The LEGO Movie 2 Takes Place Four Years Later

The LEGO Movie 2 Takes Place Four Years Later

The LEGO Movie

Warner Bros. Entertainment Inc.

Not everyone is looking forward to tons of LEGO Movie sequels, but as long as Phil Lord and Chris Miller are involved we can expect that they are going to be awesome. We just can’t have any doubt with those guys, not after their magical way of turning worrisome projects like Cloudy With a Chance of Meatballs, 21 Jump Street and yes The LEGO Movie into brilliant and popular successes. They even showed us with 22 Jump Street that doing sequels isn’t any less creatively bankrupt than doing stuff based on classic children’s books, so-so TV dramas and toy brands.

Sure, they’re eventually going to fall from their pedestal like Babaloo Mandel and Lowell Ganz did in the mid ’90s (sorry for the obscure comparison, but they were the first screenwriting duo I felt I could forever depend on, in my youth). For now, though, we can still be very excited about The LEGO Movie 2, which they’re writing but not directing. And that means that nothing should make us skeptical, no matter what kinds of updates we receive between now and its May 25, 2018, release date.

Note: only read on if you don’t care about SPOILERS concerning the ending of the first LEGO Movie.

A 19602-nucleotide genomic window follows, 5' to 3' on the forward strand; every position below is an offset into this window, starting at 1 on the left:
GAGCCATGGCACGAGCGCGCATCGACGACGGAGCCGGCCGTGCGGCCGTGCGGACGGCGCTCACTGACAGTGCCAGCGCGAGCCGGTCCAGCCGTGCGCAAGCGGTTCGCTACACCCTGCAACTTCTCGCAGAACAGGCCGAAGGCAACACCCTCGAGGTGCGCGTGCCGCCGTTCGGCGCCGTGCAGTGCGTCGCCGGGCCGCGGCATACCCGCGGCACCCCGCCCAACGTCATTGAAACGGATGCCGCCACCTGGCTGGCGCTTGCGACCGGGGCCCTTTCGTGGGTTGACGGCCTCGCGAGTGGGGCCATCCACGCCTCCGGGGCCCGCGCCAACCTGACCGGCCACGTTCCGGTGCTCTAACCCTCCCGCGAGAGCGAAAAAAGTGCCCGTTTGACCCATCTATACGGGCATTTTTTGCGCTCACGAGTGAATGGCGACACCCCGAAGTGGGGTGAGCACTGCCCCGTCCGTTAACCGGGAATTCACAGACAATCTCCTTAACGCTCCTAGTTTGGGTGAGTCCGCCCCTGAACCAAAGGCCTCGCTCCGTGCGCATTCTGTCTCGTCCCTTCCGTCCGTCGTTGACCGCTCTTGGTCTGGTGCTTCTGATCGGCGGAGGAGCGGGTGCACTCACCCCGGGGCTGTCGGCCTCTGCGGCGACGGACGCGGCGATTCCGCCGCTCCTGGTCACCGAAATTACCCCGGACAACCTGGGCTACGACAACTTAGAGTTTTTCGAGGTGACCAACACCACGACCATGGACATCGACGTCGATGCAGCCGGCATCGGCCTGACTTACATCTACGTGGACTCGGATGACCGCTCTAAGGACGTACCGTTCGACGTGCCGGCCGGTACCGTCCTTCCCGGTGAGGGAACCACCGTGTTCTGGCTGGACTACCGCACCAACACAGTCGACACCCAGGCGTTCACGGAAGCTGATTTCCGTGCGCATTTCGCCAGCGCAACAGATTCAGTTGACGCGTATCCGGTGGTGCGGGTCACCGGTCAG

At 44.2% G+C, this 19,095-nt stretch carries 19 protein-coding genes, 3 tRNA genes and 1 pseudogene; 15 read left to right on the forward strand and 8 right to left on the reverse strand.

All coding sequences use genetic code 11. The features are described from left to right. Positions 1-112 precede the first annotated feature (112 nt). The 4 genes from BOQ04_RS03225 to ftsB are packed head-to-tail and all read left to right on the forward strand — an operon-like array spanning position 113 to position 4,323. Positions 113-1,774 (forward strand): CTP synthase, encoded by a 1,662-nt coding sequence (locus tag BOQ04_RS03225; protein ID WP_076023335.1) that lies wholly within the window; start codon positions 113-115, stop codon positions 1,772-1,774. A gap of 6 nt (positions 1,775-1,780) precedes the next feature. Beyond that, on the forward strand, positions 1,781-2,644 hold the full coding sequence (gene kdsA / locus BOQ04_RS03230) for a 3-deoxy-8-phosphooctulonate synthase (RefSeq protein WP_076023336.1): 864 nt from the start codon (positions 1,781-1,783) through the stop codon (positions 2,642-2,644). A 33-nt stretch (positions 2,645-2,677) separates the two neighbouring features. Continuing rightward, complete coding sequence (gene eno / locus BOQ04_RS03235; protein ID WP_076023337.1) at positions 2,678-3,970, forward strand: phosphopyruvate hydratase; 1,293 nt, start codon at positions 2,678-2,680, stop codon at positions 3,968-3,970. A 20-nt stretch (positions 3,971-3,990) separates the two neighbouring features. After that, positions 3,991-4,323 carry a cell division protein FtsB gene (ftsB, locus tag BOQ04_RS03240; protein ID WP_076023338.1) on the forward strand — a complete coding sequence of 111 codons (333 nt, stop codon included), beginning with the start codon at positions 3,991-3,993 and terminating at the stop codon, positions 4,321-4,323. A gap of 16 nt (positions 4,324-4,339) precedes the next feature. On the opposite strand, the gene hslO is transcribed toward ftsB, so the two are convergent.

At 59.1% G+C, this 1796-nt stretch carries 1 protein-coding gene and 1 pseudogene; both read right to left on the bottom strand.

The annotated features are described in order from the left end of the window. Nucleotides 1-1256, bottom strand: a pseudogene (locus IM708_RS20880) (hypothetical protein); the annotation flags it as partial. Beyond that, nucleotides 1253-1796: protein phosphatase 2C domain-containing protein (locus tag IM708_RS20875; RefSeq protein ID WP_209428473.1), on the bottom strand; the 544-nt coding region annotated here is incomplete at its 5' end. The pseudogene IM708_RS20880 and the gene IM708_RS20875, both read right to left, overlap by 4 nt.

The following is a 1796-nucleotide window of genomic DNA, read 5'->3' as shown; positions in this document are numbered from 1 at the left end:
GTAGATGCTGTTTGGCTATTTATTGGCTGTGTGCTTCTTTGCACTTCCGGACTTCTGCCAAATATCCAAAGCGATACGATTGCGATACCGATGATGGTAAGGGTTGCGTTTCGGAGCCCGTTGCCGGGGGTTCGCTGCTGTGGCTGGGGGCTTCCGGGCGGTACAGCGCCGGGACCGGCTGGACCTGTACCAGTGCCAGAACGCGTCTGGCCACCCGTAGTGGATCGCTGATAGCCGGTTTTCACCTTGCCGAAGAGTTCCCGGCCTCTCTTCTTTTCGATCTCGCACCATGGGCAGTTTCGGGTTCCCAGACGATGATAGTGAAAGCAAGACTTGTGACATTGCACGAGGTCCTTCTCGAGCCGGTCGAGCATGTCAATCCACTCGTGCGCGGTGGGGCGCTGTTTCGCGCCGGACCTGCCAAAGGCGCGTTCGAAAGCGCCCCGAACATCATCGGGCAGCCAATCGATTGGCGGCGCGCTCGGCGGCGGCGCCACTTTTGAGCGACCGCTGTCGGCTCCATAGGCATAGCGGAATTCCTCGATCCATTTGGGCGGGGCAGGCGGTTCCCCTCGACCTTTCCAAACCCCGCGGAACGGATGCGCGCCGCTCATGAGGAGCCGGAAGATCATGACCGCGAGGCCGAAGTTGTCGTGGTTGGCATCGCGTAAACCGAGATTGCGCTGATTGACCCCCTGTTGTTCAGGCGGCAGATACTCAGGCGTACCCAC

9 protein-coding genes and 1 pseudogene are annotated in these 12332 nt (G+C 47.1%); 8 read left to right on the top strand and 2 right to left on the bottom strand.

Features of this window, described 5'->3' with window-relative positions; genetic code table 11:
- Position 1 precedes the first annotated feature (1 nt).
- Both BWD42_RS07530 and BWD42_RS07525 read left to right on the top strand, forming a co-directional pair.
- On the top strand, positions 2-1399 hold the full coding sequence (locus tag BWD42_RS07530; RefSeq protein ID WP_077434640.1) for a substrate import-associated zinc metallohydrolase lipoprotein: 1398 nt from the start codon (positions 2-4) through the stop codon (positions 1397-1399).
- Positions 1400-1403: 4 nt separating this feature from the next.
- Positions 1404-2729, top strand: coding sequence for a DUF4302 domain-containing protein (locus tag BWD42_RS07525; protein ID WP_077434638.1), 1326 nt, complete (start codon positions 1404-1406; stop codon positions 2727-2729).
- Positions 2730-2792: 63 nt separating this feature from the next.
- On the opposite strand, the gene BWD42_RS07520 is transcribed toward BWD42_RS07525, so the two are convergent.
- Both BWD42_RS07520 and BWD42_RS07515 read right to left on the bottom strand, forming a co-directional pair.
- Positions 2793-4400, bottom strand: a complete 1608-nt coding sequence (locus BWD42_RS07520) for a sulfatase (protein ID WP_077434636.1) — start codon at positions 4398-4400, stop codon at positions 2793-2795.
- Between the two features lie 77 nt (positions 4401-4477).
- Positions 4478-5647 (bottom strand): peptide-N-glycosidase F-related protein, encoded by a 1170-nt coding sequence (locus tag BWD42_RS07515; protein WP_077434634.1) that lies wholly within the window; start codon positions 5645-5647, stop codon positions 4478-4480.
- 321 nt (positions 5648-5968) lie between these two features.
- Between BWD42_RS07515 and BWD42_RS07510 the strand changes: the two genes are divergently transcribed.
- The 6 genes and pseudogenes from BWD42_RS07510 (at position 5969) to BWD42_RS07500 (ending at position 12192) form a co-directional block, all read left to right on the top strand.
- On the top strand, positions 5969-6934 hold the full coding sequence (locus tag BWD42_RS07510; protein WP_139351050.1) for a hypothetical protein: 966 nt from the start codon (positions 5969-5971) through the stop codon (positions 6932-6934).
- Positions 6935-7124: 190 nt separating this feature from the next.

One such alarm might otherwise come with the first details about the sequel, which come directly from Miller in an interview with the duo for next month’s issue of Empire magazine. The publication shared some outtakes on their website, including this info on when we can expect The LEGO Movie 2 to take place:

“I don’t want to give you spoilers but we were really interested in what happens to that boy who’s in the meta story in the first movie when he’s four years older,” Miller told Empire. “When he’s an adolescent how does that change his point of view? And it’s nice to have the characters start in a different place from the first movie. Emmet, for example, was in an existential crisis of having seen another dimension and was questioning the whole point of his existence.”

That reminds me a bit of the direction that the Toy Story movies have gone in, dealing with the situation for playthings when their owner grows up and out of childhood. It also makes the sequel sound like it’ll be more of a hybrid, with more live-action throughout. In the same interview, Lord likens the LEGO people to Smurfs, which only adds to the plausibility that these movies could turn into something more akin to those little blue creatures’ own movies (not that I hated the first one). It’s no concern just yet, though, if only because Lord and Miller are still completely trustworthy.

Plus this could all change very fast. According to Lord, at the time of the interview this was the status of the actual script: “We’ve opened a Final Draft document and titled it. I mean, that’s really the hardest part. And we’ve chosen the formatting. That is all that’s happened so far.”

Meanwhile, we’ll be getting the LEGO Batman Movie spin-off first, in 2017.